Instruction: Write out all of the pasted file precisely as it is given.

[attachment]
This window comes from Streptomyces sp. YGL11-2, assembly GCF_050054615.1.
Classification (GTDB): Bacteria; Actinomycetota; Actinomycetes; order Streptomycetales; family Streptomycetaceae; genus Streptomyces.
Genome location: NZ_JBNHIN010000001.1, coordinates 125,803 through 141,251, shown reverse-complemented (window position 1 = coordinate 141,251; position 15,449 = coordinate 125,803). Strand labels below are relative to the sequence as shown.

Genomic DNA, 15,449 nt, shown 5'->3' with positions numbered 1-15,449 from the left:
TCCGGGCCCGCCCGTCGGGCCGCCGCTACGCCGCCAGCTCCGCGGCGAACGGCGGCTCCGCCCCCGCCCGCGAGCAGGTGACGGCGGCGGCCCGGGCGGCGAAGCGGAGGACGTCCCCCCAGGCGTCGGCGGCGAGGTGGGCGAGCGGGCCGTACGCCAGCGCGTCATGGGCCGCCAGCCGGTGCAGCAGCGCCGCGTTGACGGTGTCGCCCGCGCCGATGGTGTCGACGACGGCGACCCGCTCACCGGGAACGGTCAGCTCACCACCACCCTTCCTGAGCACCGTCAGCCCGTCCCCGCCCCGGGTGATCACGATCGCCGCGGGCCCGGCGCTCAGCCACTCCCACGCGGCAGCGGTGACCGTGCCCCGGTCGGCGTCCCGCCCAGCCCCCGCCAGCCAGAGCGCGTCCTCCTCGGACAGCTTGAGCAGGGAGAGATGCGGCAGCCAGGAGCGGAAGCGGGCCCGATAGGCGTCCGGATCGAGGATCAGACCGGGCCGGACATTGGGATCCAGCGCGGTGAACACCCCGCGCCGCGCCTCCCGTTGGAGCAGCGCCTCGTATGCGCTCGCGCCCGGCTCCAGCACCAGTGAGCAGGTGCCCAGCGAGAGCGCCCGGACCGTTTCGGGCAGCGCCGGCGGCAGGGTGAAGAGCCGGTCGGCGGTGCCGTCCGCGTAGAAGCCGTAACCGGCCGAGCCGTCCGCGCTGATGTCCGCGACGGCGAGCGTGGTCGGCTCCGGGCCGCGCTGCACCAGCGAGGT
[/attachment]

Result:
This window comes from Streptomyces sp. YGL11-2, assembly GCF_050054615.1.
Classification (GTDB): Bacteria; Actinomycetota; Actinomycetes; order Streptomycetales; family Streptomycetaceae; genus Streptomyces.
Genome location: NZ_JBNHIN010000001.1, coordinates 125,803 through 141,251, shown reverse-complemented (window position 1 = coordinate 141,251; position 15,449 = coordinate 125,803). Strand labels below are relative to the sequence as shown.

Genomic DNA, 15,449 nt, shown 5'->3' with positions numbered 1-15,449 from the left:
TCCGGGCCCGCCCGTCGGGCCGCCGCTACGCCGCCAGCTCCGCGGCGAACGGCGGCTCCGCCCCCGCCCGCGAGCAGGTGACGGCGGCGGCCCGGGCGGCGAAGCGGAGGACGTCCCCCCAGGCGTCGGCGGCGAGGTGGGCGAGCGGGCCGTACGCCAGCGCGTCATGGGCCGCCAGCCGGTGCAGCAGCGCCGCGTTGACGGTGTCGCCCGCGCCGATGGTGTCGACGACGGCGACCCGCTCACCGGGAACGGTCAGCTCACCACCACCCTTCCTGAGCACCGTCAGCCCGTCCCCGCCCCGGGTGATCACGATCGCCGCGGGCCCGGCGCTCAGCCACTCCCACGCGGCAGCGGTGACCGTGCCCCGGTCGGCGTCCCGCCCAGCCCCCGCCAGCCAGAGCGCGTCCTCCTCGGACAGCTTGAGCAGGGAGAGATGCGGCAGCCAGGAGCGGAAGCGGGCCCGATAGGCGTCCGGATCGAGGATCAGACCGGGCCGGACATTGGGATCCAGCGCGGTGAACACCCCGCGCCGCGCCTCCCGTTGGAGCAGCGCCTCGTATGCGCTCGCGCCCGGCTCCAGCACCAGTGAGCAGGTGCCCAGCGAGAGCGCCCGGACCGTTTCGGGCAGCGCCGGCGGCAGGGTGAAGAGCCGGTCGGCGGTGCCGTCCGCGTAGAAGCCGTAACCGGCCGAGCCGTCCGCGCTGATGTCCGCGACGGCGAGCGTGGTCGGCTCCGGGCCGCGCTGCACCAGCGAGGT